Senator Wiener Introduces Housing Legislation to Allow Churches and Other Charitable Institutions to Build Affordable Housing on Their Property

SB 899 allows faith institutions and nonprofit hospitals to build affordable housing on their property regardless of local zoning law
March 6, 2020

Sacramento – Today, Senator Scott Wiener (D-San Francisco) introduced SB 899 to allow faith institutions (such as churches, synagogues, and mosques) along with nonprofit hospitals to build affordable housing on their property by right, even if local zoning prohibits this type of housing. The legislation only applies to 100% affordable housing for low-income residents.

Many faith and charitable institutions have excess property – for example, overly large parking lots – on which they can build affordable housing. Faith communities have, for a long time, partnered with nonprofit housing developers to build affordable housing on their land. However, current zoning laws in many cities prohibit the building of multifamily apartment buildings – or any housing at all – on this property. Moreover, getting this land rezoned and getting a project through the approval process can be difficult or impossible, and incredibly expensive. SB 899 ensures that churches, faith institutions, and nonprofit hospitals will be able to build up to 150 units of affordable housing on their land without having to go through an expensive and difficult rezoning and discretionary approval process.

Any organization building this type of streamlined affordable housing must maintain the affordability of these homes for a minimum of 55 years for rental properties and 45 years for properties that can be owned. Additionally, density and height restrictions will depend on the location of the property and its proximity to major roads and commercial corridors. In low-density residential neighborhoods, affordable housing may be streamlined for projects up to 40 units and three stories in height (36 feet). In mixed-use areas or commercial corridors, affordable housing may be streamlined for projects up to 150 units and five stories in height (55 feet).

California is currently facing a severe housing crisis spurred by a shortage of 3.5 million homes. This shortage drives up housing costs, making California the most expensive state in which to rent or buy a home. Young families are leaving California in search of cheaper housing, kids can’t afford to live where they grew up, and evictions and displacement are spiking. Our homelessness crisis is worsening, and people are sleeping on their streets and in their cars in higher and higher numbers. SB 899 will allow churches, hospitals, and other nonprofit institutions to help alleviate this crisis by building affordable housing on their own property. These institutions already serve deeply important and central roles in our communities, and they should be able to provide housing to those who need it.

SB 899 is co-sponsored by the Non-Profit Housing Association of Northern California (NPH) and the Southern California Association of Nonprofit Housing (SCANPH). This legislation will complement Assemblymember Buffy Wicks’ bill, AB 1851, which eliminates residential parking requirements on qualifying housing development projects on faith based properties. SB 899 and AB 1851 will both make it easier and less expensive to build affordable housing on these properties.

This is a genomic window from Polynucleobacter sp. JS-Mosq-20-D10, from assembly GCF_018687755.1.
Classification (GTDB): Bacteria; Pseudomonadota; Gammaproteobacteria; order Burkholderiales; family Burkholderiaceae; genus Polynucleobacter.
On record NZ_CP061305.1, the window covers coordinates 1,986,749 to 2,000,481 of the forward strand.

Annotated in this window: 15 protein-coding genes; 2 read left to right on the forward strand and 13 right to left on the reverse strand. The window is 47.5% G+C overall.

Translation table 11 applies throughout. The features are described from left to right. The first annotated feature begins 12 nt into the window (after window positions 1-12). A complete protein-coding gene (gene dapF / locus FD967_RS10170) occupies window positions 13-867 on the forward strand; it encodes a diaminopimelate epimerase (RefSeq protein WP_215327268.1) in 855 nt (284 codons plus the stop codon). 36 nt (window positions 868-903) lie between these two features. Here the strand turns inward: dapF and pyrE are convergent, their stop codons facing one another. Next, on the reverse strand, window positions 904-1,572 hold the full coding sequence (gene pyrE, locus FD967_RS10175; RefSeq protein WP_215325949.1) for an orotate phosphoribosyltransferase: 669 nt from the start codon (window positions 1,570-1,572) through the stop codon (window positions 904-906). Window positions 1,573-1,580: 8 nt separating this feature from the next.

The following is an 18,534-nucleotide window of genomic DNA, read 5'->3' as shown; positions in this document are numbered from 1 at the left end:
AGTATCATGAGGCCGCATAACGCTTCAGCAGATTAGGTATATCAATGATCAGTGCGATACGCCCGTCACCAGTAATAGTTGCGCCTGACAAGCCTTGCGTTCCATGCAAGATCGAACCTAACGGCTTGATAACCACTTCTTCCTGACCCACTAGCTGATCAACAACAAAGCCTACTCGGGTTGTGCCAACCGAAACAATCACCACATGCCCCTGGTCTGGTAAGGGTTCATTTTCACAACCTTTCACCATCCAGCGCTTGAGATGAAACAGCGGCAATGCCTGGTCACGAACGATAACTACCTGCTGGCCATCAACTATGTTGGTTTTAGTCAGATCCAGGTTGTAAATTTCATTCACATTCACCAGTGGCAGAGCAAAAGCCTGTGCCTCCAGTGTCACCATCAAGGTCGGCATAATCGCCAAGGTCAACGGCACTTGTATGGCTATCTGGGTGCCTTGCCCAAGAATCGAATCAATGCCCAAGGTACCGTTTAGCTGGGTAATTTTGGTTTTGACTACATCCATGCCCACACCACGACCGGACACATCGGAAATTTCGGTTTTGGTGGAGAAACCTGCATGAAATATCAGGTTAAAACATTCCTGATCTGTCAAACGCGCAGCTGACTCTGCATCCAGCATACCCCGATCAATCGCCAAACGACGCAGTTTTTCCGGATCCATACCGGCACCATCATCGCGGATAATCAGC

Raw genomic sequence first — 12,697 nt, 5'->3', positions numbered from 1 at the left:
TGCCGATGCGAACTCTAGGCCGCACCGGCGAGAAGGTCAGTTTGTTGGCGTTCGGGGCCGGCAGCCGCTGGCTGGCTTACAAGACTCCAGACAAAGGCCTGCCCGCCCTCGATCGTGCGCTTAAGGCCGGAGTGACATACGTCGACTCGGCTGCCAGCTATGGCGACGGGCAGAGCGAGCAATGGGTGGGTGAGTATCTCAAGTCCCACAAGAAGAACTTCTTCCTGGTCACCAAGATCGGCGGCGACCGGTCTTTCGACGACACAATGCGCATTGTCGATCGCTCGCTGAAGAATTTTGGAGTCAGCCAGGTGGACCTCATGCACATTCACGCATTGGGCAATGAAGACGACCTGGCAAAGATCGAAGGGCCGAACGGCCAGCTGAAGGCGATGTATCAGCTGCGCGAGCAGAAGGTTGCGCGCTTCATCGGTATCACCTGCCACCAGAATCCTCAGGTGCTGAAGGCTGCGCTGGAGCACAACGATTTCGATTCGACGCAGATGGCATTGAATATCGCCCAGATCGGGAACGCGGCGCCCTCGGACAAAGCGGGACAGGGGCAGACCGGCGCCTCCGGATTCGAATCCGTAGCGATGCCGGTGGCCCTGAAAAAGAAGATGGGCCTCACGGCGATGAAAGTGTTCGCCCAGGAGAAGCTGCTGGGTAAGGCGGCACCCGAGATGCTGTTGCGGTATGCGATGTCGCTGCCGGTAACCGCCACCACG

Senator Wiener said:

“California desperately needs housing of all kinds, including affordable housing for our low income residents. Churches and other religious and charitable institutions often have land to spare, and they should be able to use that land to build affordable housing and thus further their mission. SB 899 ensures that affordable housing can be built and removes local zoning and approval obstacles in order to do so.”

Assemblymember Buffy Wicks said:

“Our community faith leaders see how our housing crisis impacts lives every day, and they want to be a part of the solution by building affordable housing on their property. The State needs to consider all options for alleviating our housing crisis, and removing roadblocks for the faith community is a critical step in the right direction.”

Mayor London Breed said:

“Senator Wiener’s legislation is a creative approach to addressing the housing shortage in San Francisco and across California. Our housing shortage is the result of decades of underbuilding and restrictive zoning, and as a result, the cost of housing in San Francisco is unaffordable for many of our residents. We need solutions to eliminate the red tape that gets in the way of creating more affordable homes in our city.”

Amie Fishman, Executive Director of the Non-Profit Housing Association of Northern California, said:

"Faith-based organizations have long served as community anchors, and SB 899 offers new tools to help them build stable, safe, affordable homes for our local residents and families, while opening doors to high opportunity neighborhoods. We are excited about this opportunity to house more veterans, seniors, people with disabilities, and other vulnerable community members."

Alan Greenlee, Executive Director of the Southern California Association of Nonprofit Housing, said:

“California needs to build more affordable housing and we need to build it now. But the cost of land is a major obstacle to development, particularly at the scale California needs. SB 899 delivers a much-needed solution by ensuring land owned by churches and religious institutions can be prioritized for affordable housing. This available land can serve the public good, which reflects the social mission of religious institutions and the spirit of helping our neighbors in need of a home, as we must collaborate and share resources to solve our housing crisis.”